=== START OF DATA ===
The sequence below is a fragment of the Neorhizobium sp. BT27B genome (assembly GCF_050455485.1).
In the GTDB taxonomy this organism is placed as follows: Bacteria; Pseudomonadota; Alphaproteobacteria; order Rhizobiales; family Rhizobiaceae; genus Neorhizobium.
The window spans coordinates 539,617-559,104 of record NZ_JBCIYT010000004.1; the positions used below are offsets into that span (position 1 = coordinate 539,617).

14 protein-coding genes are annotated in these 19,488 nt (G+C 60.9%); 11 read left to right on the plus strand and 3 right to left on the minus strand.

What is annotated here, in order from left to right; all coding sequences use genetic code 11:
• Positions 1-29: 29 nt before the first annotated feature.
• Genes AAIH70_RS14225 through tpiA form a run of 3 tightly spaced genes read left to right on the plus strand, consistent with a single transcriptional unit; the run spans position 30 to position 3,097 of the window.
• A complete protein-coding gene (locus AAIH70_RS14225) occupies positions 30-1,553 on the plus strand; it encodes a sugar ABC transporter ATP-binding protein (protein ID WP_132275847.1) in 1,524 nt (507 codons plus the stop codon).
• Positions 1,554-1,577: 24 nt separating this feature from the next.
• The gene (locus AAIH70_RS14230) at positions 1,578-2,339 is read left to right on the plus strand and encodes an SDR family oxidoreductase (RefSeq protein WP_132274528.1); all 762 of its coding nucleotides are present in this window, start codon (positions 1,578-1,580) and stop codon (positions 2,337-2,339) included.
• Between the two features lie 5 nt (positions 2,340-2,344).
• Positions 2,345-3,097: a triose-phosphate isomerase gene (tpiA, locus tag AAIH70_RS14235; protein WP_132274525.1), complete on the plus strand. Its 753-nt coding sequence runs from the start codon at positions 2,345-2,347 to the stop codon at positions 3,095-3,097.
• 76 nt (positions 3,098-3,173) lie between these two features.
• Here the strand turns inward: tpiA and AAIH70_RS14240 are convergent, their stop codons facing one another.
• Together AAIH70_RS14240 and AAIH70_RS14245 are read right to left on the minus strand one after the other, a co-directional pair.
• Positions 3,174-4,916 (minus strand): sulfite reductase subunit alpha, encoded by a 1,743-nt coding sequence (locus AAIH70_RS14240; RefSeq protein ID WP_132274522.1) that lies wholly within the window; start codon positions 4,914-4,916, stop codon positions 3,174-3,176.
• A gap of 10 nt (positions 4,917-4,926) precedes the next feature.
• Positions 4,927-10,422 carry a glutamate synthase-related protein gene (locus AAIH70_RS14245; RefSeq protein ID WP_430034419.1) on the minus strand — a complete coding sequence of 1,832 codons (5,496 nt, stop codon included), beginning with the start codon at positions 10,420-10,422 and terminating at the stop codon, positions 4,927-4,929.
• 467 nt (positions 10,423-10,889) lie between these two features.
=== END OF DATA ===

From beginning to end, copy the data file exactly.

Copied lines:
The sequence below is a fragment of the Neorhizobium sp. BT27B genome (assembly GCF_050455485.1).
In the GTDB taxonomy this organism is placed as follows: Bacteria; Pseudomonadota; Alphaproteobacteria; order Rhizobiales; family Rhizobiaceae; genus Neorhizobium.
The window spans coordinates 539,617-559,104 of record NZ_JBCIYT010000004.1; the positions used below are offsets into that span (position 1 = coordinate 539,617).

14 protein-coding genes are annotated in these 19,488 nt (G+C 60.9%); 11 read left to right on the plus strand and 3 right to left on the minus strand.

What is annotated here, in order from left to right; all coding sequences use genetic code 11:
• Positions 1-29: 29 nt before the first annotated feature.
• Genes AAIH70_RS14225 through tpiA form a run of 3 tightly spaced genes read left to right on the plus strand, consistent with a single transcriptional unit; the run spans position 30 to position 3,097 of the window.
• A complete protein-coding gene (locus AAIH70_RS14225) occupies positions 30-1,553 on the plus strand; it encodes a sugar ABC transporter ATP-binding protein (protein ID WP_132275847.1) in 1,524 nt (507 codons plus the stop codon).
• Positions 1,554-1,577: 24 nt separating this feature from the next.
• The gene (locus AAIH70_RS14230) at positions 1,578-2,339 is read left to right on the plus strand and encodes an SDR family oxidoreductase (RefSeq protein WP_132274528.1); all 762 of its coding nucleotides are present in this window, start codon (positions 1,578-1,580) and stop codon (positions 2,337-2,339) included.
• Between the two features lie 5 nt (positions 2,340-2,344).
• Positions 2,345-3,097: a triose-phosphate isomerase gene (tpiA, locus tag AAIH70_RS14235; protein WP_132274525.1), complete on the plus strand. Its 753-nt coding sequence runs from the start codon at positions 2,345-2,347 to the stop codon at positions 3,095-3,097.
• 76 nt (positions 3,098-3,173) lie between these two features.
• Here the strand turns inward: tpiA and AAIH70_RS14240 are convergent, their stop codons facing one another.
• Together AAIH70_RS14240 and AAIH70_RS14245 are read right to left on the minus strand one after the other, a co-directional pair.
• Positions 3,174-4,916 (minus strand): sulfite reductase subunit alpha, encoded by a 1,743-nt coding sequence (locus AAIH70_RS14240; RefSeq protein ID WP_132274522.1) that lies wholly within the window; start codon positions 4,914-4,916, stop codon positions 3,174-3,176.
• A gap of 10 nt (positions 4,917-4,926) precedes the next feature.
• Positions 4,927-10,422 carry a glutamate synthase-related protein gene (locus AAIH70_RS14245; RefSeq protein ID WP_430034419.1) on the minus strand — a complete coding sequence of 1,832 codons (5,496 nt, stop codon included), beginning with the start codon at positions 10,420-10,422 and terminating at the stop codon, positions 4,927-4,929.
• 467 nt (positions 10,423-10,889) lie between these two features.